Kate-Jackson Me and Kate Jackson

You know how they put a disclaimer at the end of movies and television shows as a CYA for any story, character, or animal issues?

Those disclaimers are meant to provide legal protection or at least try to ward off potential lawsuits.

It occurred to me, after reading years of blog posts, tweets, and Facebook updates that there should probably be a comparable social media disclaimer!

While there are social media policies, and rather bland Twitter profiles stating someone’s tweets don’t represent an employer’s point of view, they don’t go far enough. They don’t really protect a reader and help them understand the significant level of fiction, hype, and misinformation to which they are being exposed.

A Social Media Disclaimer Recommendation

As a result, here’s my suggested social media disclaimer to provide more accurate context for most self-serving social media content that’s out there. Try this on for size:

“Implied relationships with social media rock stars may be further away than they appear to be. Opinions are mine only, and not just as in they aren't held by my employer. They aren't held by ANYONE else either . . . unless I copied them directly from a social media rock star. All assessments of events, food, and social interactions are highly subjective and generally over-stated. Although pictures of me with celebrities, visiting glorious vacation destinations, and consuming fabulous food and drinks account for 99% of my photos on Facebook and Instagram, they represent only 1% of my otherwise boring life. By me sharing your content, don’t think it implies endorsement. It doesn't even imply I read it before sharing it. Client projects mentioned in Facebook updates should not be assumed to be paying engagements. Some clients mentioned in updates are purely fictional and do not represent any real clients living or dead.”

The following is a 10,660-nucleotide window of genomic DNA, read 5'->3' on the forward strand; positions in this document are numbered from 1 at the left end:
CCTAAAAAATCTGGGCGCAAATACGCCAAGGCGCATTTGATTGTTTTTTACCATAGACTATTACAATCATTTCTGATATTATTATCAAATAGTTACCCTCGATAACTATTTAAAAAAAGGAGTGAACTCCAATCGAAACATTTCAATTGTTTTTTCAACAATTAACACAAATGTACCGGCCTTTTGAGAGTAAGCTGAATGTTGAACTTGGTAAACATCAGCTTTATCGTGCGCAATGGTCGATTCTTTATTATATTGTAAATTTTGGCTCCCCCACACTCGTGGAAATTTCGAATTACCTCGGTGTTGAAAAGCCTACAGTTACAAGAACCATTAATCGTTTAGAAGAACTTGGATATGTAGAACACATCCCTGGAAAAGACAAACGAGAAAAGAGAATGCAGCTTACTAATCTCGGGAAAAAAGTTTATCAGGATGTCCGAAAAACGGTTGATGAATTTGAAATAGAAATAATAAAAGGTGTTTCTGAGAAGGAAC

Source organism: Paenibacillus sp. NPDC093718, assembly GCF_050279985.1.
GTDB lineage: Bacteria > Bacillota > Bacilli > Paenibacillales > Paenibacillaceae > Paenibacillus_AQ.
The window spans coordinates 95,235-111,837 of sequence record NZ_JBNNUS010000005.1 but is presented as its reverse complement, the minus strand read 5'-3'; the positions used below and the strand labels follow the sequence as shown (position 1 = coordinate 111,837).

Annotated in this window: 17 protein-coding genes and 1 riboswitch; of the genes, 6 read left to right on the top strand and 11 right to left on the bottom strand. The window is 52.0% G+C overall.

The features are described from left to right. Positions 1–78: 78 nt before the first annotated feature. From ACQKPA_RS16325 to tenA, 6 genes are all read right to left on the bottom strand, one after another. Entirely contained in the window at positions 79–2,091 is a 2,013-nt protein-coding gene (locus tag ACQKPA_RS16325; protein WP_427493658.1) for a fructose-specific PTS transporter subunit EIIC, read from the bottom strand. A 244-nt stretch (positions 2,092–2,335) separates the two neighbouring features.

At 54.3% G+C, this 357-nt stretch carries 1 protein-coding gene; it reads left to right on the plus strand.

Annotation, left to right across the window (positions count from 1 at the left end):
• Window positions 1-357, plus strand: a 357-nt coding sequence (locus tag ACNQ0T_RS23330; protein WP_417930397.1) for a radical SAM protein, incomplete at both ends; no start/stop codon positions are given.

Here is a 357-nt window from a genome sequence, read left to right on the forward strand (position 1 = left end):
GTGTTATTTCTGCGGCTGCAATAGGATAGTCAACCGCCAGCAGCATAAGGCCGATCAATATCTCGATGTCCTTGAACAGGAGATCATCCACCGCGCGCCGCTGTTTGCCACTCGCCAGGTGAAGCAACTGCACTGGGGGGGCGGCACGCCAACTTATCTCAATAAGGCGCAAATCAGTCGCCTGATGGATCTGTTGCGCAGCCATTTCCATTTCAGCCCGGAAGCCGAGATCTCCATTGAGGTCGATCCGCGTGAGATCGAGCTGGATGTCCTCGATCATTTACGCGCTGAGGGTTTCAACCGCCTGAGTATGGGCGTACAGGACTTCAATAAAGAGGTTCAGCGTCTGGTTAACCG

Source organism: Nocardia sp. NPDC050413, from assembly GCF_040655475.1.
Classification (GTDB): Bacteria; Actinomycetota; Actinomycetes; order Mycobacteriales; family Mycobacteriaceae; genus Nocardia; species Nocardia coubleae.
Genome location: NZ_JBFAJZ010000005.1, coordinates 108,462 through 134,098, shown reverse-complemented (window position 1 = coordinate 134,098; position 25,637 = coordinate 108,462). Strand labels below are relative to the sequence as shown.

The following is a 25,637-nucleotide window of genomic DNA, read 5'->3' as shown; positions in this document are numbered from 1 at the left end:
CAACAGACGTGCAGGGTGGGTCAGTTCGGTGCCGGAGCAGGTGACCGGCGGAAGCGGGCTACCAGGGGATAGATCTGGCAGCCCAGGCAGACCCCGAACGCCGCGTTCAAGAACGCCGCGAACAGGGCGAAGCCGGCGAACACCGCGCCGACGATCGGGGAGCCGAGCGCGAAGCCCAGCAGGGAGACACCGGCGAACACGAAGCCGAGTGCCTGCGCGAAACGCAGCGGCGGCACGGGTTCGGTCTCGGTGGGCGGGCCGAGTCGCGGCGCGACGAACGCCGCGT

This won’t help you beat any FTC issues on disclosing freebies you receive for review in your blog. But if people had to attach this social media disclaimer to every over-the-top, humble brag, or arrogant Facebook update they make, social networks would be a lot more tolerable.

Coming Clean on Humble Brag Social Sharing

What do you think? Would this help make the humble brag social media content you've seen the past week more tolerable? -  Mike Brown

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